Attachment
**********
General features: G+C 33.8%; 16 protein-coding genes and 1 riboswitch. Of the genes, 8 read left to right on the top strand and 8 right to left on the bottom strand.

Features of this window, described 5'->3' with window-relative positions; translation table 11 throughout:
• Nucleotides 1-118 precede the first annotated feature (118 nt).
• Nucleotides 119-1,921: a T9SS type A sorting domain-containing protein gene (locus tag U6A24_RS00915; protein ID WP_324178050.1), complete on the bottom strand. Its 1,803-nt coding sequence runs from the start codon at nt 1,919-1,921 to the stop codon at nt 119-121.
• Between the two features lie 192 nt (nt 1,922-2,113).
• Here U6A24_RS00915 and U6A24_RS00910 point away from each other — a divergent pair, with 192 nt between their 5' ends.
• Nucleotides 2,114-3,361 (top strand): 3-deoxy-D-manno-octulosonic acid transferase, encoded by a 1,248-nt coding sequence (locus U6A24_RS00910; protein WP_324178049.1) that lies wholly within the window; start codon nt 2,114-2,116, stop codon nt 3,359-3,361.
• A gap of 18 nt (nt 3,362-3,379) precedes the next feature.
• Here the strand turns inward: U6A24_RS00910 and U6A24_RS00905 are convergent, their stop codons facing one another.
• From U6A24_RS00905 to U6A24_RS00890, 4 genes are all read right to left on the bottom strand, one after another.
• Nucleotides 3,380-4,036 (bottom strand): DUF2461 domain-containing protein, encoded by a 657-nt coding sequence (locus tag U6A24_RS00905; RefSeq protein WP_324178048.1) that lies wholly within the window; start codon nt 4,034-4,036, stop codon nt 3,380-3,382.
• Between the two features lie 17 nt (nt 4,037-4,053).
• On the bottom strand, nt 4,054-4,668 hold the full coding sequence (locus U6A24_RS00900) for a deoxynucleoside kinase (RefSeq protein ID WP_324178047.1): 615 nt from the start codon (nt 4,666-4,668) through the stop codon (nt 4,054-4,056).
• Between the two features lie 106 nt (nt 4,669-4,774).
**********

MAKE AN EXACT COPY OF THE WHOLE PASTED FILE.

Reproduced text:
General features: G+C 33.8%; 16 protein-coding genes and 1 riboswitch. Of the genes, 8 read left to right on the top strand and 8 right to left on the bottom strand.

Features of this window, described 5'->3' with window-relative positions; translation table 11 throughout:
• Nucleotides 1-118 precede the first annotated feature (118 nt).
• Nucleotides 119-1,921: a T9SS type A sorting domain-containing protein gene (locus tag U6A24_RS00915; protein ID WP_324178050.1), complete on the bottom strand. Its 1,803-nt coding sequence runs from the start codon at nt 1,919-1,921 to the stop codon at nt 119-121.
• Between the two features lie 192 nt (nt 1,922-2,113).
• Here U6A24_RS00915 and U6A24_RS00910 point away from each other — a divergent pair, with 192 nt between their 5' ends.
• Nucleotides 2,114-3,361 (top strand): 3-deoxy-D-manno-octulosonic acid transferase, encoded by a 1,248-nt coding sequence (locus U6A24_RS00910; protein WP_324178049.1) that lies wholly within the window; start codon nt 2,114-2,116, stop codon nt 3,359-3,361.
• A gap of 18 nt (nt 3,362-3,379) precedes the next feature.
• Here the strand turns inward: U6A24_RS00910 and U6A24_RS00905 are convergent, their stop codons facing one another.
• From U6A24_RS00905 to U6A24_RS00890, 4 genes are all read right to left on the bottom strand, one after another.
• Nucleotides 3,380-4,036 (bottom strand): DUF2461 domain-containing protein, encoded by a 657-nt coding sequence (locus tag U6A24_RS00905; RefSeq protein WP_324178048.1) that lies wholly within the window; start codon nt 4,034-4,036, stop codon nt 3,380-3,382.
• Between the two features lie 17 nt (nt 4,037-4,053).
• On the bottom strand, nt 4,054-4,668 hold the full coding sequence (locus U6A24_RS00900) for a deoxynucleoside kinase (RefSeq protein ID WP_324178047.1): 615 nt from the start codon (nt 4,666-4,668) through the stop codon (nt 4,054-4,056).
• Between the two features lie 106 nt (nt 4,669-4,774).